April 29, 2013
- All ten cruise ships of the AIDA line are now equipped with intercom systems from RTS
- Amptown System Company was responsible for the installations
- The solutions in each case are based on the BTR-800 full-duplex wireless intercom system
With AIDAstella, the fleet of shipping company AIDA Cruises now numbers ten vessels. The installation of the interactive communication systems as well as the stage and entertainment equipment on all the cruisers of the AIDA line was the work of the Hamburg-based sound specialists Amptown System Company (ASC). When it comes to intercom systems, Stefan Thomsen, ASC’s communications specialist, has long relied upon solutions from RTS. AIDAstella, AIDAluna, AIDAblu and AIDAsol are all equipped with independent intercom systems. These secure communications within the Theatrium in the central area of the ship as well as on the pool deck. There is also a third system on board each ship reserved for mobile applications.
Each of the intercom installations is built around a dual channel RTS BTR-800 full-duplex wireless system. The BTR-800 in the Theatrium is linked to two RTS MCE-325 master stations, eight BP-351 belt packs, four TR-800 wireless belt packs, eight WMS-300L wall panels and an RTS SPK-300L keypanel. An additional two-wire system is used on the pool deck. “The technicians are able to connect their belt packs to the system via patch fields,” explains Stefan Thomsen. As well as one MCE-325 and one RTS SPK-300L keypanel, six BP-351 belt packs and five WMS-300 wall panels are employed on the sun deck.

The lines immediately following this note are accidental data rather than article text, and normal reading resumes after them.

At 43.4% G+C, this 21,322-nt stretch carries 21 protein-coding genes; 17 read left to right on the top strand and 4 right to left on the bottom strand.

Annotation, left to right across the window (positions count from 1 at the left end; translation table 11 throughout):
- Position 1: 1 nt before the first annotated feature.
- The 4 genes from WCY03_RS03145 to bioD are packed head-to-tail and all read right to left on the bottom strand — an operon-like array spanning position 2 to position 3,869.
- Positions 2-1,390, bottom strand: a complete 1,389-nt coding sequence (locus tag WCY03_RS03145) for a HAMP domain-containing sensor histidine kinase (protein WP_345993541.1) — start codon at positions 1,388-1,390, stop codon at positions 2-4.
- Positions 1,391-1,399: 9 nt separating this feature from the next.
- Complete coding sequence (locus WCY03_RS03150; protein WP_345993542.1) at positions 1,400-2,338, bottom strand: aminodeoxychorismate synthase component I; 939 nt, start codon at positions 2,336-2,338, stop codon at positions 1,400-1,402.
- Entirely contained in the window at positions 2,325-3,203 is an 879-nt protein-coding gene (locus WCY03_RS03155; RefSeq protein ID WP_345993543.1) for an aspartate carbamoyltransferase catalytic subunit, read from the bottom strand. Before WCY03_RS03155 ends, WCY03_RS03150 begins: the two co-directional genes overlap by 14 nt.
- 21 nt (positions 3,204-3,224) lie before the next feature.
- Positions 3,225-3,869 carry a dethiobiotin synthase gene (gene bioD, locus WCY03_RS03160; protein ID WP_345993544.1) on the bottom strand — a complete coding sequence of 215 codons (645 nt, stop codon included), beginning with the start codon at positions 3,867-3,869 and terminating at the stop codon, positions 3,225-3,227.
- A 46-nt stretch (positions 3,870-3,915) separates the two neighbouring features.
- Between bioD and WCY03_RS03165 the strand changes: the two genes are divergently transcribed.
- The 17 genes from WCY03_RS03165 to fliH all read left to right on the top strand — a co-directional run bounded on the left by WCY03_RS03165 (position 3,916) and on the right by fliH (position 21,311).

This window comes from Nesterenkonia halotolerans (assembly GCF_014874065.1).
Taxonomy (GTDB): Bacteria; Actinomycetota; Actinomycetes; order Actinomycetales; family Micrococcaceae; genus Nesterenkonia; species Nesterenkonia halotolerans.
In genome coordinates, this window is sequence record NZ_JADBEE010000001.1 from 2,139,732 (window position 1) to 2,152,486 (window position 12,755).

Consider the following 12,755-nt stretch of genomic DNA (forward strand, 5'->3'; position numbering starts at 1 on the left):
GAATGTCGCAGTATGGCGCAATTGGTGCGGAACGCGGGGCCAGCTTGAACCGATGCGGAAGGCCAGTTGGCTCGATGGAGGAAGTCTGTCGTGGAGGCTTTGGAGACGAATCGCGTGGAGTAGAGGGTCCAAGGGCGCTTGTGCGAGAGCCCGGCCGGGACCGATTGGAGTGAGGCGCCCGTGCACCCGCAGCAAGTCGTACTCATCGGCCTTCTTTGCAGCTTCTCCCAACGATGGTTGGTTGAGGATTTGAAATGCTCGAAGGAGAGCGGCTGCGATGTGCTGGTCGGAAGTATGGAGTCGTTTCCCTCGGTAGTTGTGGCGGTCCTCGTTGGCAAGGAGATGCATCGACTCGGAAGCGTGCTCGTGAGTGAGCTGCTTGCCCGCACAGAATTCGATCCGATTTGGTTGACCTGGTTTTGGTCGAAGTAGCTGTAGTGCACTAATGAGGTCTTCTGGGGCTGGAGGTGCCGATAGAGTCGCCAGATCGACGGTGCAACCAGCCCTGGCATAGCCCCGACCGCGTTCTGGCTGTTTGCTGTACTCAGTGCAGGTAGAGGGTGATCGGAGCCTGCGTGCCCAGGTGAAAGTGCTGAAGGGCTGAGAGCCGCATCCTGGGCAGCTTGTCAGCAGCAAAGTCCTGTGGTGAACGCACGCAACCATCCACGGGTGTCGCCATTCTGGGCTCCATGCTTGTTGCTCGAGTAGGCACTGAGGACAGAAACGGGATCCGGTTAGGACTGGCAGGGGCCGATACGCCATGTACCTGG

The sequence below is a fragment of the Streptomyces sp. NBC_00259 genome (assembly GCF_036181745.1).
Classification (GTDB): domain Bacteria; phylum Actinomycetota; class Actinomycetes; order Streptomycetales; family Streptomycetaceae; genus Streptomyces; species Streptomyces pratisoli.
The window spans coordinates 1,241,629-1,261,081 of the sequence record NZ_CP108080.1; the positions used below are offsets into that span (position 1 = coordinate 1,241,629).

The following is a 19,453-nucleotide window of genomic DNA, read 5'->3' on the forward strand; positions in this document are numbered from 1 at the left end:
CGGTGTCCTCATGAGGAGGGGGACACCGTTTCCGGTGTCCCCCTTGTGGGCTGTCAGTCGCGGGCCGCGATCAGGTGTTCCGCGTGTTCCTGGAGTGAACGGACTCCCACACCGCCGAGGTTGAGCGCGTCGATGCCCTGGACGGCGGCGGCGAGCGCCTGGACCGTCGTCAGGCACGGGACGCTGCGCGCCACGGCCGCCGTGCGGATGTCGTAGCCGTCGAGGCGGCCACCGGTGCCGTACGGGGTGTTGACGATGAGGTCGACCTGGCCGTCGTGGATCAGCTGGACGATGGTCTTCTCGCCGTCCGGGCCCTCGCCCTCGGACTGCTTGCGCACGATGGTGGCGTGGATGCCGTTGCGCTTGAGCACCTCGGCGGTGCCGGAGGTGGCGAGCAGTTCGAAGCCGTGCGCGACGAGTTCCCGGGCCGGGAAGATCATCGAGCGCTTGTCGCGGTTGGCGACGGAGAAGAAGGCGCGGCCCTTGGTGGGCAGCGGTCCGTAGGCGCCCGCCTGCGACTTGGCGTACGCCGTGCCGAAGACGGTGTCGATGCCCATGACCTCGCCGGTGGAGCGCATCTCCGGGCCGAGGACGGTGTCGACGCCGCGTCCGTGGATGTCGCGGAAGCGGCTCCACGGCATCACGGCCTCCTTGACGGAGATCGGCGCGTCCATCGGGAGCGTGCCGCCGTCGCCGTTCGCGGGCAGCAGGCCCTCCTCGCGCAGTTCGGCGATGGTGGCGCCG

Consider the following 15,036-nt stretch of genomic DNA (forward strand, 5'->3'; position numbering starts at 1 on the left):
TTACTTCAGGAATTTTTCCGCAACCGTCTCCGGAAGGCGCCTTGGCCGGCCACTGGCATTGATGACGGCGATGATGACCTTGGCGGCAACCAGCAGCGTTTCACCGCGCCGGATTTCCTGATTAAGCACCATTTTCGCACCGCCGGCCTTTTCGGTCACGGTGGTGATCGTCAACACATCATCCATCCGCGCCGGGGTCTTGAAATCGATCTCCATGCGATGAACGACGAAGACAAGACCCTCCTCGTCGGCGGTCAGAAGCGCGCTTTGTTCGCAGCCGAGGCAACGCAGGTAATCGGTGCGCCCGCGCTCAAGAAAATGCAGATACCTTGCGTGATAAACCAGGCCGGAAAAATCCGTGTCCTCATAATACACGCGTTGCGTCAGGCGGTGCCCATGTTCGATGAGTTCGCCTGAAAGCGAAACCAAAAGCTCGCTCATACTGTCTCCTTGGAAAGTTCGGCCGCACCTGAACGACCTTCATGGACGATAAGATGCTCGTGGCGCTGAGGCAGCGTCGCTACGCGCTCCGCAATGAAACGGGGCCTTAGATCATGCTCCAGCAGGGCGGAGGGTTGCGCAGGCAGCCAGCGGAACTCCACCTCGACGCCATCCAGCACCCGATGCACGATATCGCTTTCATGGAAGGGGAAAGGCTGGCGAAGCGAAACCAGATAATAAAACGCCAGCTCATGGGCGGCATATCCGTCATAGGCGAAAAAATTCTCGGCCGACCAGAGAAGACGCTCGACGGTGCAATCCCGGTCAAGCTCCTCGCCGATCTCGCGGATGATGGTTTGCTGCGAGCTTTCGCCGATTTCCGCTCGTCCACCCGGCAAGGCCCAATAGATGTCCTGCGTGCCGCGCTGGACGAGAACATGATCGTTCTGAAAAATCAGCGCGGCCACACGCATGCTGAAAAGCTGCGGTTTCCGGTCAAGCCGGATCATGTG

The third, mobile, intercom system is connected to two wired RTS BP-319 belt packs, two wireless RTS TR-800 and RTS TR-700 belt packs and five RTS PH-88
headsets. “The corresponding BTR-800 base station is installed in a central equipment room,” explains Thomsen. “Via an antennae patch field, this can be assigned to any of the various events locations on board the ship. This makes it possible for the cameraman with his wireless belt pack to move freely within the venue in question, whilst remaining at all times in contact with the control room and other participants.” Events can be recorded and edited or relayed directly to a screen.
“Although in many ways resembling a theatre installation, an onboard installation is different in important respects,” adds Thomsen. “The prevailing conditions at sea have to be taken into account from the earliest stages of planning. Due to the salty sea air, for example, we needed to use suitably resistant materials throughout this installation.”
Reliability is also a key criterion when it comes to onboard installations. “On the open sea, you have no ready access to spare parts,” explains Thomsen. “The durability of RTS equipment was therefore a decisive factor here in its favor.”
snapshot, lf, April 2013